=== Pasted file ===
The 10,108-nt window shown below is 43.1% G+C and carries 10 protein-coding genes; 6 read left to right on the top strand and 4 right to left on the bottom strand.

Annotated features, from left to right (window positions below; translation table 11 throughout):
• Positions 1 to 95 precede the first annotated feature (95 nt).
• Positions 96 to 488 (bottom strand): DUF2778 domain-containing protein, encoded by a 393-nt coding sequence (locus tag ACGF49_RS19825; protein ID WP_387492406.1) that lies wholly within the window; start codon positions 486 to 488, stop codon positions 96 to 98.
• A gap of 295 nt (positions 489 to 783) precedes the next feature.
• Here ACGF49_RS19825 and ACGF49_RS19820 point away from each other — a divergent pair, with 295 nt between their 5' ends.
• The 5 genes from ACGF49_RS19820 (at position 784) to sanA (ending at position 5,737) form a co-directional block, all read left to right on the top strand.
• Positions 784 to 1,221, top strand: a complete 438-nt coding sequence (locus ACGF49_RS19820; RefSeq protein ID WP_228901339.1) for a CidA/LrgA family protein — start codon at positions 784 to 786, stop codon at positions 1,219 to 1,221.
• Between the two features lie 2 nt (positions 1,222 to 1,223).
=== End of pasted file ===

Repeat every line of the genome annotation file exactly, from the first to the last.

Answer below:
The 10,108-nt window shown below is 43.1% G+C and carries 10 protein-coding genes; 6 read left to right on the top strand and 4 right to left on the bottom strand.

Annotated features, from left to right (window positions below; translation table 11 throughout):
• Positions 1 to 95 precede the first annotated feature (95 nt).
• Positions 96 to 488 (bottom strand): DUF2778 domain-containing protein, encoded by a 393-nt coding sequence (locus tag ACGF49_RS19825; protein ID WP_387492406.1) that lies wholly within the window; start codon positions 486 to 488, stop codon positions 96 to 98.
• A gap of 295 nt (positions 489 to 783) precedes the next feature.
• Here ACGF49_RS19825 and ACGF49_RS19820 point away from each other — a divergent pair, with 295 nt between their 5' ends.
• The 5 genes from ACGF49_RS19820 (at position 784) to sanA (ending at position 5,737) form a co-directional block, all read left to right on the top strand.
• Positions 784 to 1,221, top strand: a complete 438-nt coding sequence (locus ACGF49_RS19820; RefSeq protein ID WP_228901339.1) for a CidA/LrgA family protein — start codon at positions 784 to 786, stop codon at positions 1,219 to 1,221.
• Between the two features lie 2 nt (positions 1,222 to 1,223).